Sens. Chuck Grassley, R-Iowa, Amy Klobuchar, D-Minnesota, and Cory Gardner, R-Colorado, introduced in 2017 the Rural Emergency Acute Care Hospital (REACH) Act, which would have created a new Rural Emergency Hospital classification for treating Medicare patients so that critical access hospitals did not have to meet requirements to maintain a certain number of inpatient beds.
That attempt died in committee but Grassley and Sen. Ron Wyden, D-Oregon, included some aspects of it, including making the Medicare Dependent Hospital program permanent, in a Prescription Drug Pricing Reduction Act. That act would redesign how Medicare and Medicaid pay for prescription drugs in a bid to reduce the costs of those drugs.
The bill is alive but no action has been taken since Grassley introduced it in the Senate Sept. 25, 2019, out of the Senate Finance Committee he chairs.
“Everything’s frozen on the Hill,” Michael Topchik, national leader for the Chartis Center for Rural Health, said. “I don’t know if you’ve been watching them bicker but it’s really at a new tenor, I think. And, there’s no home for it,” he said about pending legislation to change how small hospitals are paid.
Basic, sound financial planning
Keith Mueller, a nationally recognized rural health researcher at the University of Iowa, suggested that hospitals prepare for the worst scenario by saving money or drawing credit more than they do now.
“It’s no different than, say, what the government has to do,” Mueller, a Gerhard Hartman professor and head of health management and policy at the university’s College of Public Health, said. “You dip into your reserves, use a line of credit and, sort of get through it.”
Small rural hospitals, though, might not have as much cash on hand as larger ones, nor a strong line of credit. Their leaders might not know when revenue will pick up again, Mueller said. Moreover, many hospitals are run by nonprofit organizations, operating under a notion that a nonprofit’s business is to spend money on its intended purpose, not hoard it.
Mueller said researchers and hospital managers saw as the COVID-19 pandemic started that hospitals with secure, predictable income sources are in better shape to handle sudden declines in patients using the hospitals. He cited the global budgeting efforts in Maryland and Pennsylvania as an example of planning ahead.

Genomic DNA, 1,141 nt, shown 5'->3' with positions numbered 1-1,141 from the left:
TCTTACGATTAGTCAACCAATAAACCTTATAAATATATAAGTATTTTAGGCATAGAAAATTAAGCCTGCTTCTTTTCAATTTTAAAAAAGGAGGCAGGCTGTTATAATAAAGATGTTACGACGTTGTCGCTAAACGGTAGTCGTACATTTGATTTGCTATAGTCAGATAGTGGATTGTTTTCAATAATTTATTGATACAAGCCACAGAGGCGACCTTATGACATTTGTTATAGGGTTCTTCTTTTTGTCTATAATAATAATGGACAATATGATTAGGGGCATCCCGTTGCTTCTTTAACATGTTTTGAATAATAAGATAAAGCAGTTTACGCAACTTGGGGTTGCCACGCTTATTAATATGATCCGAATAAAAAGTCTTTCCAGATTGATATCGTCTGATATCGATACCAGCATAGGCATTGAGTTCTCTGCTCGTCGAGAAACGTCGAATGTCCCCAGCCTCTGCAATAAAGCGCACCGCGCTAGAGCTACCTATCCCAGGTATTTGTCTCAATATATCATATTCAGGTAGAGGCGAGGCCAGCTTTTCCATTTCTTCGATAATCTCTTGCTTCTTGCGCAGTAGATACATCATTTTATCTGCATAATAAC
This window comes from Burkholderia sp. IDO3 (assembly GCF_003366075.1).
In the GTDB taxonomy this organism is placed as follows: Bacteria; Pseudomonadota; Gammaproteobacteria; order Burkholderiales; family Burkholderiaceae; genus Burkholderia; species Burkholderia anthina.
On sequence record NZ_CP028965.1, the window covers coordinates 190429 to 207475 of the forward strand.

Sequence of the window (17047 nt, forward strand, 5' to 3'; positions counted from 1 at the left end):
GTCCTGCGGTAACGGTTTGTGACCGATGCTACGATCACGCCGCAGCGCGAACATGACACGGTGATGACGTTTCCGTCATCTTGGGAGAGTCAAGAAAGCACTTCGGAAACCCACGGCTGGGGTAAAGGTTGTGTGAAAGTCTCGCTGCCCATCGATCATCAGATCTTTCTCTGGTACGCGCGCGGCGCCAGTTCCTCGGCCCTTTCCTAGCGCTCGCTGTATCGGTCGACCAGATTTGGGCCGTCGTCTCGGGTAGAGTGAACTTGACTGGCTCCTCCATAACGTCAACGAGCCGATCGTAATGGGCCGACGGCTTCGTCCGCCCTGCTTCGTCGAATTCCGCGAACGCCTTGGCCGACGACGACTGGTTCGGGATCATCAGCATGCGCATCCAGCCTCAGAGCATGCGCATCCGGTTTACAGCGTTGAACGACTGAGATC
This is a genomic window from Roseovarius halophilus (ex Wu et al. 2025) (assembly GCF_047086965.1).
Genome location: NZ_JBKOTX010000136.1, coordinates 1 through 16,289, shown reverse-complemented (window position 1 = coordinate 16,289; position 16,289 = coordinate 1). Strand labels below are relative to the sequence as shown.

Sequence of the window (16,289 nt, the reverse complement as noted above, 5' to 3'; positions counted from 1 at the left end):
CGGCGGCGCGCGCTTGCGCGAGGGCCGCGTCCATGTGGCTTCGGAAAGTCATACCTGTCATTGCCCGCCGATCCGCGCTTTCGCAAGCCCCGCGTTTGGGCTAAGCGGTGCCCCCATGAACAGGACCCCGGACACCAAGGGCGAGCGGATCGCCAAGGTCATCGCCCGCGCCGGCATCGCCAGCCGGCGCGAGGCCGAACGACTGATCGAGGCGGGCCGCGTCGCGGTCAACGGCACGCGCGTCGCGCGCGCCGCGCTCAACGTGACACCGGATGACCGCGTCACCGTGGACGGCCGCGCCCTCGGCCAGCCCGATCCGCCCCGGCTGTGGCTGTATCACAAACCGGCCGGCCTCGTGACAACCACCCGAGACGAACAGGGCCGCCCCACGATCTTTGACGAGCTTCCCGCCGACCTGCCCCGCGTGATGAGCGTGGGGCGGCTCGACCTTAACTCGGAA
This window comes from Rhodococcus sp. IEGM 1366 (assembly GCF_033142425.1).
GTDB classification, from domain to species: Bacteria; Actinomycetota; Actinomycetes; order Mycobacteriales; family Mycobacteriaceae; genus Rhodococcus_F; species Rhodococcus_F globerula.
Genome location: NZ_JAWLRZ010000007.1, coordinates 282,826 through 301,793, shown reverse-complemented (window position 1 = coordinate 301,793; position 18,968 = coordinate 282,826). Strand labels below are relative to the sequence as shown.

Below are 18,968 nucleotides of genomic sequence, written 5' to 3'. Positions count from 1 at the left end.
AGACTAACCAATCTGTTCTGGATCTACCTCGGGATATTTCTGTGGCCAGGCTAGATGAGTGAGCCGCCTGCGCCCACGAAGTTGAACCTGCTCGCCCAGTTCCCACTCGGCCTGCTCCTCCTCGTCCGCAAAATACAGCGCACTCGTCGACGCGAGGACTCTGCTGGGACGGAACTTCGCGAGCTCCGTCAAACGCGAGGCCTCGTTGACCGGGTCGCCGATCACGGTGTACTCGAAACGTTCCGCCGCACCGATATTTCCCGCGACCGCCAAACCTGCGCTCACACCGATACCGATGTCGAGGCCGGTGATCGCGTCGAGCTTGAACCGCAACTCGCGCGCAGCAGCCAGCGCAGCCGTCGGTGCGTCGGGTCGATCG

Topchik said he expects innovations in how hospitals do business will emerge from the COVID-19 pandemic. But, he said, the key problem for small, rural hospitals continues to be low patient volumes with high, fixed costs. Rural hospitals have to have the necessary medical equipment for when it is needed, he said.
“The idea of market economics supporting rural hospitals is folly. It didn’t work,” Topchik said. “I think we’re kind of at the nexus of another point here, where we’ll have to basically decide how do we continue to support low-volume hospitals, understanding that a market-force, market-based economy is not going to, in and of itself, is not going to support this.”
This story was part of a multi-newsroom collaboration of IowaWatch, Wisconsin Watch, the Institute for Nonprofit News, Reveal from The Center for Investigative Reporting and Side Effects Media. Danielle Gehr of IowaWatch contributed from Marshalltown, Iowa. Suzanne Behnke of IowaWatch contributed from Osceola, Iowa. Carter Barrett of Side Effects Public Media contributed from Indiana. Parker Schorr contributed from Door County, Wisconsin.
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This IowaWatch story was republished by the Marshalltown Times Republican under IowaWatch’s mission of sharing stories with media partners.